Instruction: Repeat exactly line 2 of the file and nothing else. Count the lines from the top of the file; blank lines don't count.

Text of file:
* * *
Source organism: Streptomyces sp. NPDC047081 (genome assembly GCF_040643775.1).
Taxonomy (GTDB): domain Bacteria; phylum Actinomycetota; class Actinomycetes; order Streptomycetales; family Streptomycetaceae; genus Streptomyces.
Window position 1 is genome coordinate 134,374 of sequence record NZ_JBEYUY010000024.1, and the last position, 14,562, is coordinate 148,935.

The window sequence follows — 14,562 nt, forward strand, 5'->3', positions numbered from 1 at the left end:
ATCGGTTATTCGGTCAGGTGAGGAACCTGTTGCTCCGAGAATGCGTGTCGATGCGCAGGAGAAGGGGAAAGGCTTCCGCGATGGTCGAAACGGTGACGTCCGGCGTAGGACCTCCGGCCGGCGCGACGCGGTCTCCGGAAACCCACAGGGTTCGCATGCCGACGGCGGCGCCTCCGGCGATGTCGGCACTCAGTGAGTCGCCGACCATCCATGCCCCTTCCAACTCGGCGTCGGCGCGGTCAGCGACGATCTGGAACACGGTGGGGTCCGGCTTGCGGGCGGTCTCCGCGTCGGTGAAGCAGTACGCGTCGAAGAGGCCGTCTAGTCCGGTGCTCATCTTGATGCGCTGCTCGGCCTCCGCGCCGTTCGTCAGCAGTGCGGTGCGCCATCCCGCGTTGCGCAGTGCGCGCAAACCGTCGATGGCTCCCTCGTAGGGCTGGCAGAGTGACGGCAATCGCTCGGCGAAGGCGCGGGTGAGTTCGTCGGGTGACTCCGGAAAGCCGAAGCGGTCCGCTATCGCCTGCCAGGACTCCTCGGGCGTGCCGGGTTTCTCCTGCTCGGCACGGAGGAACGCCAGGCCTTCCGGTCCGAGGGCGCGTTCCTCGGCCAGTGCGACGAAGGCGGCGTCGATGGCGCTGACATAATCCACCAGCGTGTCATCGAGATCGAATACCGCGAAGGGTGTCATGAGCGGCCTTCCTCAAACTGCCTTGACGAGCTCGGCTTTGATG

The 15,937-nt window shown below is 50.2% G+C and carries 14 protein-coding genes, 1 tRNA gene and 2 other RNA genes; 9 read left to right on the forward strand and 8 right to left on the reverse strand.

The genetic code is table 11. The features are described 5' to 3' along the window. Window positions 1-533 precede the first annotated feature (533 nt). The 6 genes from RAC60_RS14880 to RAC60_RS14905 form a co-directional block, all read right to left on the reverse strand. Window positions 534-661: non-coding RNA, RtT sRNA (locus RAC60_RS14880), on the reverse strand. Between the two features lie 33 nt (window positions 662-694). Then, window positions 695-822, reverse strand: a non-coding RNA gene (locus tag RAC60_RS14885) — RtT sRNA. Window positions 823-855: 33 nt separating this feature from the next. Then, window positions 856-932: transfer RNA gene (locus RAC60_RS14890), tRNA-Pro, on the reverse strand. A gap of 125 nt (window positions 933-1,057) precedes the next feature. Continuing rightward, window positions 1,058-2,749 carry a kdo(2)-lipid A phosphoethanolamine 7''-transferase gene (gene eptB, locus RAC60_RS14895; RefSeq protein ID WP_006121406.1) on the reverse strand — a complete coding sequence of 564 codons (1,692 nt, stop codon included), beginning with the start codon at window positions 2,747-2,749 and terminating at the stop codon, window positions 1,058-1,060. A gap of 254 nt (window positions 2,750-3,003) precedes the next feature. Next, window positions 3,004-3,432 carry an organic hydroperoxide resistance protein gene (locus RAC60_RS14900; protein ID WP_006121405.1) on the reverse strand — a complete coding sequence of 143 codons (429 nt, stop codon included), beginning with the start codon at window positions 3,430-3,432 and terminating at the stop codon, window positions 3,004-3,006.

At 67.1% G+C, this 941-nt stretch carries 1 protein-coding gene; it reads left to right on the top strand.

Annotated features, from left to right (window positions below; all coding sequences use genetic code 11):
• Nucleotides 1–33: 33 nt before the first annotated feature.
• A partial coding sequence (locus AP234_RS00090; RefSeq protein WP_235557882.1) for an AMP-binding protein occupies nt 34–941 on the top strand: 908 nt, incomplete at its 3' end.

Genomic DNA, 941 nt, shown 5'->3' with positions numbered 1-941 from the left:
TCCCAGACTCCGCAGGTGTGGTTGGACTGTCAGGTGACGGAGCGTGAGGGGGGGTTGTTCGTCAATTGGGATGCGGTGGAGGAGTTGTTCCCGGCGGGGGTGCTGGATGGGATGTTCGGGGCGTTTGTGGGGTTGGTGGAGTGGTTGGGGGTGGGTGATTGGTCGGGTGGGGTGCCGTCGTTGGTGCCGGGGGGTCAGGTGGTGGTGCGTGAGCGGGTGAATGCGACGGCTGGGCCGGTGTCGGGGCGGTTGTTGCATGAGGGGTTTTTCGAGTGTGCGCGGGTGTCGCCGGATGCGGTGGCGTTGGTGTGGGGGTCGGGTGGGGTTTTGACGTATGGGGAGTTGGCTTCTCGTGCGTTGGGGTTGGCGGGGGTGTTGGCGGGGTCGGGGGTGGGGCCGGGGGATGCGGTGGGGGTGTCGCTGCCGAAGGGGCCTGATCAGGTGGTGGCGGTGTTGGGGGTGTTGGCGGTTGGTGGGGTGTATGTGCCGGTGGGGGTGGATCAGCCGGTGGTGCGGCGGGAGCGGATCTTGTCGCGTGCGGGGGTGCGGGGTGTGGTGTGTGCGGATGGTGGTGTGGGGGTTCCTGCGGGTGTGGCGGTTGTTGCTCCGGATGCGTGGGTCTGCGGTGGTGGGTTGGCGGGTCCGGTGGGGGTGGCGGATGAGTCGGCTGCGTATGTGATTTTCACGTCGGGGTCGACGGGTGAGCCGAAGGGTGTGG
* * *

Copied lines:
Taxonomy (GTDB): domain Bacteria; phylum Actinomycetota; class Actinomycetes; order Streptomycetales; family Streptomycetaceae; genus Streptomyces.